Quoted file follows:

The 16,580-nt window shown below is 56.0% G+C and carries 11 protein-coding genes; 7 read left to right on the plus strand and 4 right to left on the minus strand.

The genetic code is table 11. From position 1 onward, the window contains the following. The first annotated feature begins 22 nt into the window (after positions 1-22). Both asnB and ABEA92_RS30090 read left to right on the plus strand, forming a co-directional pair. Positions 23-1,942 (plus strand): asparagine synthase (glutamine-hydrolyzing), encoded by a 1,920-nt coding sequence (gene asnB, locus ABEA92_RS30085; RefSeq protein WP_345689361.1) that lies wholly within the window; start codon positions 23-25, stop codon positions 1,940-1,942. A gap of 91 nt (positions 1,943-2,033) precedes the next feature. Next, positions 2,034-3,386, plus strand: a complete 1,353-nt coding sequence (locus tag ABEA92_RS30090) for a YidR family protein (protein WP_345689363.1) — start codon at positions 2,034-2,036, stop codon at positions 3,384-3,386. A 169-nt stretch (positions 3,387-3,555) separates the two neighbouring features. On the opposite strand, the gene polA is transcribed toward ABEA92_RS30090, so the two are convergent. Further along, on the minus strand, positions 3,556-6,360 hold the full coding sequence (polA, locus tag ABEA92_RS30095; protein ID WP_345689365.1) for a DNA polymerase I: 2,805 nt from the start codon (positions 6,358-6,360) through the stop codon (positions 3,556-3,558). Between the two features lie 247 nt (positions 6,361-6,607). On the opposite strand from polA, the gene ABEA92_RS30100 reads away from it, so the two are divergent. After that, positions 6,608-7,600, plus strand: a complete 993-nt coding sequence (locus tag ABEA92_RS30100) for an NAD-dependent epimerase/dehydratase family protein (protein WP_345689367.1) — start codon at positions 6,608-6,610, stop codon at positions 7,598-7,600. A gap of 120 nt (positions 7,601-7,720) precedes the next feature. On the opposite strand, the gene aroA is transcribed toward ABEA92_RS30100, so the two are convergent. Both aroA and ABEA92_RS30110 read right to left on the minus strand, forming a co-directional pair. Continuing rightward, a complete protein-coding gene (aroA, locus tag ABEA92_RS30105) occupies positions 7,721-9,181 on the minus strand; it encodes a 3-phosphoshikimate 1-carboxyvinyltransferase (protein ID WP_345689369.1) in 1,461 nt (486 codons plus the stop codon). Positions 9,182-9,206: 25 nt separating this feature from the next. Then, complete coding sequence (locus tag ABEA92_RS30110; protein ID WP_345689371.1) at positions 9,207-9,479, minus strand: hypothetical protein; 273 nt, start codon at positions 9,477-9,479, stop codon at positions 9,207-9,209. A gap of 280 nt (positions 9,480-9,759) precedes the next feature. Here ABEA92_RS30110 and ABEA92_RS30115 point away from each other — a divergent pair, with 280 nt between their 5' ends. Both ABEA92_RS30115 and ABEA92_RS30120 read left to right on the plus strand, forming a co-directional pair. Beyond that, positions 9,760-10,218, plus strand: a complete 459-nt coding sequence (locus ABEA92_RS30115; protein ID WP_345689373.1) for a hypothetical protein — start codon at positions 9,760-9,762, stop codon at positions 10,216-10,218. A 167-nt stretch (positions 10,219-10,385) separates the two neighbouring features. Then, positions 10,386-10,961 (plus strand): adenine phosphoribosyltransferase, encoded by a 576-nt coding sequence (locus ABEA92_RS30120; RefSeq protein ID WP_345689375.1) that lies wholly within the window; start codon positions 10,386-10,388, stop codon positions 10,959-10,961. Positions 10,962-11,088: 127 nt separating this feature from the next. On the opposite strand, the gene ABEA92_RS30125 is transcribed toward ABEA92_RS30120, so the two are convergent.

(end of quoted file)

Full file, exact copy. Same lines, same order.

The 16,580-nt window shown below is 56.0% G+C and carries 11 protein-coding genes; 7 read left to right on the plus strand and 4 right to left on the minus strand.

The genetic code is table 11. From position 1 onward, the window contains the following. The first annotated feature begins 22 nt into the window (after positions 1-22). Both asnB and ABEA92_RS30090 read left to right on the plus strand, forming a co-directional pair. Positions 23-1,942 (plus strand): asparagine synthase (glutamine-hydrolyzing), encoded by a 1,920-nt coding sequence (gene asnB, locus ABEA92_RS30085; RefSeq protein WP_345689361.1) that lies wholly within the window; start codon positions 23-25, stop codon positions 1,940-1,942. A gap of 91 nt (positions 1,943-2,033) precedes the next feature. Next, positions 2,034-3,386, plus strand: a complete 1,353-nt coding sequence (locus tag ABEA92_RS30090) for a YidR family protein (protein WP_345689363.1) — start codon at positions 2,034-2,036, stop codon at positions 3,384-3,386. A 169-nt stretch (positions 3,387-3,555) separates the two neighbouring features. On the opposite strand, the gene polA is transcribed toward ABEA92_RS30090, so the two are convergent. Further along, on the minus strand, positions 3,556-6,360 hold the full coding sequence (polA, locus tag ABEA92_RS30095; protein ID WP_345689365.1) for a DNA polymerase I: 2,805 nt from the start codon (positions 6,358-6,360) through the stop codon (positions 3,556-3,558). Between the two features lie 247 nt (positions 6,361-6,607). On the opposite strand from polA, the gene ABEA92_RS30100 reads away from it, so the two are divergent. After that, positions 6,608-7,600, plus strand: a complete 993-nt coding sequence (locus tag ABEA92_RS30100) for an NAD-dependent epimerase/dehydratase family protein (protein WP_345689367.1) — start codon at positions 6,608-6,610, stop codon at positions 7,598-7,600. A gap of 120 nt (positions 7,601-7,720) precedes the next feature. On the opposite strand, the gene aroA is transcribed toward ABEA92_RS30100, so the two are convergent. Both aroA and ABEA92_RS30110 read right to left on the minus strand, forming a co-directional pair. Continuing rightward, a complete protein-coding gene (aroA, locus tag ABEA92_RS30105) occupies positions 7,721-9,181 on the minus strand; it encodes a 3-phosphoshikimate 1-carboxyvinyltransferase (protein ID WP_345689369.1) in 1,461 nt (486 codons plus the stop codon). Positions 9,182-9,206: 25 nt separating this feature from the next. Then, complete coding sequence (locus tag ABEA92_RS30110; protein ID WP_345689371.1) at positions 9,207-9,479, minus strand: hypothetical protein; 273 nt, start codon at positions 9,477-9,479, stop codon at positions 9,207-9,209. A gap of 280 nt (positions 9,480-9,759) precedes the next feature. Here ABEA92_RS30110 and ABEA92_RS30115 point away from each other — a divergent pair, with 280 nt between their 5' ends. Both ABEA92_RS30115 and ABEA92_RS30120 read left to right on the plus strand, forming a co-directional pair. Beyond that, positions 9,760-10,218, plus strand: a complete 459-nt coding sequence (locus ABEA92_RS30115; protein ID WP_345689373.1) for a hypothetical protein — start codon at positions 9,760-9,762, stop codon at positions 10,216-10,218. A 167-nt stretch (positions 10,219-10,385) separates the two neighbouring features. Then, positions 10,386-10,961 (plus strand): adenine phosphoribosyltransferase, encoded by a 576-nt coding sequence (locus ABEA92_RS30120; RefSeq protein ID WP_345689375.1) that lies wholly within the window; start codon positions 10,386-10,388, stop codon positions 10,959-10,961. Positions 10,962-11,088: 127 nt separating this feature from the next. On the opposite strand, the gene ABEA92_RS30125 is transcribed toward ABEA92_RS30120, so the two are convergent.